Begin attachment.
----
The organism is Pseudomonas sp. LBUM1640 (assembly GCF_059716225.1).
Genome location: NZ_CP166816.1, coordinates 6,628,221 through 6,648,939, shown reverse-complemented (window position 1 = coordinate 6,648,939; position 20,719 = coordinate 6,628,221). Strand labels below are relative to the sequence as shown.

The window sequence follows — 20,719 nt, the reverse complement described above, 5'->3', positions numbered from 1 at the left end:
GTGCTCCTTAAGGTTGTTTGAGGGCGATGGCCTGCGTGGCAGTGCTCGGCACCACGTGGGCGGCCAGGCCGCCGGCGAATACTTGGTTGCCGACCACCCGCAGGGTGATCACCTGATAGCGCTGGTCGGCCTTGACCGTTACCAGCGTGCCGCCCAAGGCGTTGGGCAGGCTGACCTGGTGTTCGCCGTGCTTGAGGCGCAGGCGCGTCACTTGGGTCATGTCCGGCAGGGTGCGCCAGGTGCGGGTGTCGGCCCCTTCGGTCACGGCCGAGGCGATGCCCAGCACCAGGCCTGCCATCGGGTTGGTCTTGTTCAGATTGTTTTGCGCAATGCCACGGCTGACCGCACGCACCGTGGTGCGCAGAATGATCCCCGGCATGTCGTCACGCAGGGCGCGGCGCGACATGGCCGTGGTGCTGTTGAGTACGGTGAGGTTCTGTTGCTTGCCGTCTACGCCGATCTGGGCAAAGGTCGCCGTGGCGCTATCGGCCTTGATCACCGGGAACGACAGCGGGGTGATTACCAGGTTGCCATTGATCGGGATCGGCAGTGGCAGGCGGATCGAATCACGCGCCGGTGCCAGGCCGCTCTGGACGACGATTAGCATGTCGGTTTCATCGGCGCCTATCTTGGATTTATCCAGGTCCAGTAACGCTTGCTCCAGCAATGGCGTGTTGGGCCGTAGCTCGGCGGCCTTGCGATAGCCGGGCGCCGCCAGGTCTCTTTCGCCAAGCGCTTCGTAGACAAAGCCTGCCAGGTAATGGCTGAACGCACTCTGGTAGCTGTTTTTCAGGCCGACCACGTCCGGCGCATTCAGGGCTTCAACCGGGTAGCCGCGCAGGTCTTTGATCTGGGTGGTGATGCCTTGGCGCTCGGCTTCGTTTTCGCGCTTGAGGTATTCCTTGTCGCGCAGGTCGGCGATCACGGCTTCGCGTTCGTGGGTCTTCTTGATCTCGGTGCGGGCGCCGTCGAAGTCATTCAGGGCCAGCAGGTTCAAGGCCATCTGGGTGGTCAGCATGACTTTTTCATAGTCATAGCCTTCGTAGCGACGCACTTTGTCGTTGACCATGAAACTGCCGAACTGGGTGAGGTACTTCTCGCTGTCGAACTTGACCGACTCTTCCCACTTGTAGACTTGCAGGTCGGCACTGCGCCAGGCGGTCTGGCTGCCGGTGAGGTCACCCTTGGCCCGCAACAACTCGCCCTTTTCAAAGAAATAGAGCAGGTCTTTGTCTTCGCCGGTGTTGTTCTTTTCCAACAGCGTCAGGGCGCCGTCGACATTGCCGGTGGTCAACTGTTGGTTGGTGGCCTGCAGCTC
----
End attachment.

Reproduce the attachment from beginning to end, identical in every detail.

The organism is Pseudomonas sp. LBUM1640 (assembly GCF_059716225.1).
Genome location: NZ_CP166816.1, coordinates 6,628,221 through 6,648,939, shown reverse-complemented (window position 1 = coordinate 6,648,939; position 20,719 = coordinate 6,628,221). Strand labels below are relative to the sequence as shown.

The window sequence follows — 20,719 nt, the reverse complement described above, 5'->3', positions numbered from 1 at the left end:
GTGCTCCTTAAGGTTGTTTGAGGGCGATGGCCTGCGTGGCAGTGCTCGGCACCACGTGGGCGGCCAGGCCGCCGGCGAATACTTGGTTGCCGACCACCCGCAGGGTGATCACCTGATAGCGCTGGTCGGCCTTGACCGTTACCAGCGTGCCGCCCAAGGCGTTGGGCAGGCTGACCTGGTGTTCGCCGTGCTTGAGGCGCAGGCGCGTCACTTGGGTCATGTCCGGCAGGGTGCGCCAGGTGCGGGTGTCGGCCCCTTCGGTCACGGCCGAGGCGATGCCCAGCACCAGGCCTGCCATCGGGTTGGTCTTGTTCAGATTGTTTTGCGCAATGCCACGGCTGACCGCACGCACCGTGGTGCGCAGAATGATCCCCGGCATGTCGTCACGCAGGGCGCGGCGCGACATGGCCGTGGTGCTGTTGAGTACGGTGAGGTTCTGTTGCTTGCCGTCTACGCCGATCTGGGCAAAGGTCGCCGTGGCGCTATCGGCCTTGATCACCGGGAACGACAGCGGGGTGATTACCAGGTTGCCATTGATCGGGATCGGCAGTGGCAGGCGGATCGAATCACGCGCCGGTGCCAGGCCGCTCTGGACGACGATTAGCATGTCGGTTTCATCGGCGCCTATCTTGGATTTATCCAGGTCCAGTAACGCTTGCTCCAGCAATGGCGTGTTGGGCCGTAGCTCGGCGGCCTTGCGATAGCCGGGCGCCGCCAGGTCTCTTTCGCCAAGCGCTTCGTAGACAAAGCCTGCCAGGTAATGGCTGAACGCACTCTGGTAGCTGTTTTTCAGGCCGACCACGTCCGGCGCATTCAGGGCTTCAACCGGGTAGCCGCGCAGGTCTTTGATCTGGGTGGTGATGCCTTGGCGCTCGGCTTCGTTTTCGCGCTTGAGGTATTCCTTGTCGCGCAGGTCGGCGATCACGGCTTCGCGTTCGTGGGTCTTCTTGATCTCGGTGCGGGCGCCGTCGAAGTCATTCAGGGCCAGCAGGTTCAAGGCCATCTGGGTGGTCAGCATGACTTTTTCATAGTCATAGCCTTCGTAGCGACGCACTTTGTCGTTGACCATGAAACTGCCGAACTGGGTGAGGTACTTCTCGCTGTCGAACTTGACCGACTCTTCCCACTTGTAGACTTGCAGGTCGGCACTGCGCCAGGCGGTCTGGCTGCCGGTGAGGTCACCCTTGGCCCGCAACAACTCGCCCTTTTCAAAGAAATAGAGCAGGTCTTTGTCTTCGCCGGTGTTGTTCTTTTCCAACAGCGTCAGGGCGCCGTCGACATTGCCGGTGGTCAACTGTTGGTTGGTGGCCTGCAGCTC